My wife and I were having dinner with some friends recently when I decided to show their four year-old twins a video from YouTube. I loaded up the app on my phone, searched for a video and played it but -- all the while -- I had a nagging fear that maybe I accidentally launched a video that's not appropriate for that age group. YouTube, as one would expect, has a wide variety of content and even though they have rules prohibiting nudity and violence, there is plenty there that's not suitable for four year-olds -- and that's as it should be. Still millions of children -- and their parents -- rely on YouTube for great content.
But the next time I visit our friends' house, I won't have to worry cause I'll be able to use the new YouTube Kids app with content for kids and only for kids. Or, as Shimrit Ben-Yair, mother of two and YouTube Kids Group Product Manager, posted on the YouTube blog, "It's the first Google product built from the ground up with little ones in mind."
Listen to Larry Magid's CBS News 1-minute segment about YouTube Kids
Personally, I think it's a brilliant idea and, after extensive testing of the product over the past few weeks, I've come to the conclusion that -- while nothing can replace parental involvement with their children's media use -- tools like YouTube Kids can be a parents' best friend because it helps them do their job better when it comes to finding age appropriate content.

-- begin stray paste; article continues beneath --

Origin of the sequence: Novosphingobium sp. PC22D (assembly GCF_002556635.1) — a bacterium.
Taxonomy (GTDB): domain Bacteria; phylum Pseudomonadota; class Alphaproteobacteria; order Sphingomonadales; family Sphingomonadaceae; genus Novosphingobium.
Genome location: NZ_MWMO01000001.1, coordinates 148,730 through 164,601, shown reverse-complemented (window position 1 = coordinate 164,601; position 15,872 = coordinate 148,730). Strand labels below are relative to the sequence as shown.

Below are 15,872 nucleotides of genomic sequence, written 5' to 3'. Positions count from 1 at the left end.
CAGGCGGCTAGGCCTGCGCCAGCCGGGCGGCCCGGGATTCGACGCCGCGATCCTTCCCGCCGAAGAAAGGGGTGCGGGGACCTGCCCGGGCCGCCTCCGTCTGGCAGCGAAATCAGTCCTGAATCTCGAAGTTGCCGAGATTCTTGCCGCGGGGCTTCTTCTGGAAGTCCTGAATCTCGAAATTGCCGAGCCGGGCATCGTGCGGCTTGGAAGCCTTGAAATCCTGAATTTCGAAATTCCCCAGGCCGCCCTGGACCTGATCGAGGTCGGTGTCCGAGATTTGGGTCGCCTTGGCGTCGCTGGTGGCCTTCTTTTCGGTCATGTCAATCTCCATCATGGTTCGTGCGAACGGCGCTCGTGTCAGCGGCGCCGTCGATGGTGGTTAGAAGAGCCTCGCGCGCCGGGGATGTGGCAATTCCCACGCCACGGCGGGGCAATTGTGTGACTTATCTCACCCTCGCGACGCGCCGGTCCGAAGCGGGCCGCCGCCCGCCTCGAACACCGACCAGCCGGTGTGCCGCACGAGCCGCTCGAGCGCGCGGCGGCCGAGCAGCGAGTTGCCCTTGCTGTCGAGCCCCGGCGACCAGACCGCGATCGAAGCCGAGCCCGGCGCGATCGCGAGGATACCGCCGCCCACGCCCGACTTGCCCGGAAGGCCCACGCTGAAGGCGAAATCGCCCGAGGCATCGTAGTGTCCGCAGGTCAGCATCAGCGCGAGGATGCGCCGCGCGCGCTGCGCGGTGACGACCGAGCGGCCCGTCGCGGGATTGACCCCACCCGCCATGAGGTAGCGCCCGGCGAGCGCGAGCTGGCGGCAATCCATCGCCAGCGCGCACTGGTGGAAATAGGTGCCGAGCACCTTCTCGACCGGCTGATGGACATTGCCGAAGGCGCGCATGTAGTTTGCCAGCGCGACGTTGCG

Leading children's channels
The free app, which runs on Android and iOS, features content from leading children's entertainment and education brands including DreamWorks TV, Jim Henson TV, Mother Goose Club, National Geographic Kids, Sesame Street and other shows from PBS Kids. There is also a music section where children can enjoy music videos and a separate "learning" icon that brings up content from PBS Kids, Ted Ed, Kahn Academy and other sources of kid-friendly learning resources.
Yes, there is such a thing as too much of a good thing, so parents can set a timer to control how long their kids can watch (it defaults to 30 minutes but can be extended to 1:20). And parents can also turn off background music -- something I recommend since you're likely to find it annoying after awhile even if your kid loves it. Parents can also turn off the search feature so their kids can only select from featured content.
The app is advertiser-supported but the ads are, of course, age-appropriate and relatively unobtrusive.
Personally, I think it's about time that Google released a kid-friendly app for its youngest users. And speaking of time, it's also about time management. Kids should be encouraged to consume age-appropriate entertainment and educational video, but -- like everything else in life -- it should be part of a balanced activity diet that also includes reading, conversations, exercise and plain-old playing.
Disclosure: I am co-director of ConnectSafely.org, a non-profit Internet safety organization that receives financial support from Google. I was per-briefed on this product, tested early versions and provided feedback to Google on its features.